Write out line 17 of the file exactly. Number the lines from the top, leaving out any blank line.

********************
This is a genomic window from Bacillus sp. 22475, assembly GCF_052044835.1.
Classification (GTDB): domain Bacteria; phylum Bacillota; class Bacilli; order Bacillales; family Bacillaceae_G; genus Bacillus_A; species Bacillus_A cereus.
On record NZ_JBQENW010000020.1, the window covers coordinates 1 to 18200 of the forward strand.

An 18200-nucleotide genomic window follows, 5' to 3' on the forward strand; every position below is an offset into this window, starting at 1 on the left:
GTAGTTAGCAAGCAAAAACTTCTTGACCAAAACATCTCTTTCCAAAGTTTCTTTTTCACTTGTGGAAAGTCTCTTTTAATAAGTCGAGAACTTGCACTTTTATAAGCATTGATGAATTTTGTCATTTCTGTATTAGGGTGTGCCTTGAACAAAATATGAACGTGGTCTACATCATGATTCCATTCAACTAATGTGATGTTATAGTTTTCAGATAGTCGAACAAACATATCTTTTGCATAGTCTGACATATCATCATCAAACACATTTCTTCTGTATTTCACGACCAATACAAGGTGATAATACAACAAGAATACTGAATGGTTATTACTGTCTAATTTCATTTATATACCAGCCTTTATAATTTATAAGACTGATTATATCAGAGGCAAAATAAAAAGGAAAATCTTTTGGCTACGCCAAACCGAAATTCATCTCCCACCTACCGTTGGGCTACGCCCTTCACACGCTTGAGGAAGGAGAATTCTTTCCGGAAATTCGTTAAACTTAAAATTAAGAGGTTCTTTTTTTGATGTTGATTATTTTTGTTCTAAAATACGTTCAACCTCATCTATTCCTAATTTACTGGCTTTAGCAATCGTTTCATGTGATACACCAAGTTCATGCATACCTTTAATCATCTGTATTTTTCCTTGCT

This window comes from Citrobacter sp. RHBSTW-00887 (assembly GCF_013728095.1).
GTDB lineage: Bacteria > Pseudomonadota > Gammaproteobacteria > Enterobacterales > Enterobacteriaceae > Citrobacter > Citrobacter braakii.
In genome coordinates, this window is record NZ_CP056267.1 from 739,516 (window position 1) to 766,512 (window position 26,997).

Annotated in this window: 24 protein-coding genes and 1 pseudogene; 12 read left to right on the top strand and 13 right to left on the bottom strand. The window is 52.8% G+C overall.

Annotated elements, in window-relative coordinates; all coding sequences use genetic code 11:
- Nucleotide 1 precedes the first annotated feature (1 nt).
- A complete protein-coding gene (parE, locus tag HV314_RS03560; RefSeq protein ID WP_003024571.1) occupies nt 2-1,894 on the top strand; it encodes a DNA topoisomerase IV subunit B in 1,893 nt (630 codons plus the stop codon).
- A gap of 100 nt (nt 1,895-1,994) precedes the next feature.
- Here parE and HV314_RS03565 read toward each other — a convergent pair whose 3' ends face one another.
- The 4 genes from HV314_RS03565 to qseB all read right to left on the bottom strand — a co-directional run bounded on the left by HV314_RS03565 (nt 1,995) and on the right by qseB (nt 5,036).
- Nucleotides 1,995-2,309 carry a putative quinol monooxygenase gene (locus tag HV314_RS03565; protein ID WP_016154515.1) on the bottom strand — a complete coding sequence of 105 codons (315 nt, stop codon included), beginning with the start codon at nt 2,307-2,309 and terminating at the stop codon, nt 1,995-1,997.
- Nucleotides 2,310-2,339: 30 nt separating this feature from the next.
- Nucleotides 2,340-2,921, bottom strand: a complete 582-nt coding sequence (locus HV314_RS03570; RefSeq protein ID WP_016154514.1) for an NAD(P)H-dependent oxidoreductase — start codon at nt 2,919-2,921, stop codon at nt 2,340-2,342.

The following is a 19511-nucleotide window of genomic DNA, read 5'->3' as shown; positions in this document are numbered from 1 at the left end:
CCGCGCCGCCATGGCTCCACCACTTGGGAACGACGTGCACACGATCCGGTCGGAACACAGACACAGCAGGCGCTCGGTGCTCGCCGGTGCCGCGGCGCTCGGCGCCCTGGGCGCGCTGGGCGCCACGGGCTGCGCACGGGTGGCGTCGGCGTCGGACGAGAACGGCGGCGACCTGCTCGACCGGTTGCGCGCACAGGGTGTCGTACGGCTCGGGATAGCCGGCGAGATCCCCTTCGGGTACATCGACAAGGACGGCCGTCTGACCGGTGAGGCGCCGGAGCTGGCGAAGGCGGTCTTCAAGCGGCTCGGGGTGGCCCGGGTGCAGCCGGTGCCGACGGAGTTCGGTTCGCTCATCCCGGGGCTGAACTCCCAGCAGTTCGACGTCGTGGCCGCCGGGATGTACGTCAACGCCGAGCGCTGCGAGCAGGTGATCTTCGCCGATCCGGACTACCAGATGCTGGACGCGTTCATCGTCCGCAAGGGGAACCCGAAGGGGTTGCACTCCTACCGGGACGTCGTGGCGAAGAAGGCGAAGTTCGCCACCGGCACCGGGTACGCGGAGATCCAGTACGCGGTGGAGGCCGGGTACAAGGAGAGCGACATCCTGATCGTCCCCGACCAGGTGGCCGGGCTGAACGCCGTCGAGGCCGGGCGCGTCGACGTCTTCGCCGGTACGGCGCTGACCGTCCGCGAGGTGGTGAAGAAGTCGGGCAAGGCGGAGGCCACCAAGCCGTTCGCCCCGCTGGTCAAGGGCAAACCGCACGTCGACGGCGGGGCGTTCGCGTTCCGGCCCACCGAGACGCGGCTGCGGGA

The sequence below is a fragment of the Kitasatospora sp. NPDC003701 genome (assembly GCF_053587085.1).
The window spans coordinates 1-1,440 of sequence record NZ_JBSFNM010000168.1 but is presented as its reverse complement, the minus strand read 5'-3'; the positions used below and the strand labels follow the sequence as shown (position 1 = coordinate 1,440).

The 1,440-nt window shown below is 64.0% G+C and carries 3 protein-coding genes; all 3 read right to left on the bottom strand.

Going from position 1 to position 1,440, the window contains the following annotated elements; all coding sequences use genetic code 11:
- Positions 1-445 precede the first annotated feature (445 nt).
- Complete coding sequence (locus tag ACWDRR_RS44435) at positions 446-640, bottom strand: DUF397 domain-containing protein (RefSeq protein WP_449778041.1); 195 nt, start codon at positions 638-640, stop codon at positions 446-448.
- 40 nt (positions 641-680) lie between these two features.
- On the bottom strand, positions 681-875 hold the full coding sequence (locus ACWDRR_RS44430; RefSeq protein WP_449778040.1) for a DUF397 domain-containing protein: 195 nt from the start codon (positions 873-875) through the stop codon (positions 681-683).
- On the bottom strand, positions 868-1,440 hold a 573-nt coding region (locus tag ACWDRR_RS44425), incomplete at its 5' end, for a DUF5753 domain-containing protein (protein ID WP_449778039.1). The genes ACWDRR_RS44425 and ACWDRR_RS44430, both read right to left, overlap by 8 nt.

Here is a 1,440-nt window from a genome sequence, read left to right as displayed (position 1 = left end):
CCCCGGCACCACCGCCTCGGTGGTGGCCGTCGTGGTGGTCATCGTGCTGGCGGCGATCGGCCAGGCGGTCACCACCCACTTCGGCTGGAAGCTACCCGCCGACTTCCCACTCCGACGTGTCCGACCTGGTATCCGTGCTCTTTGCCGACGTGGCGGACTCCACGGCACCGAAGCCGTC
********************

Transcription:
- Nucleotides 2,310-2,339: 30 nt separating this feature from the next.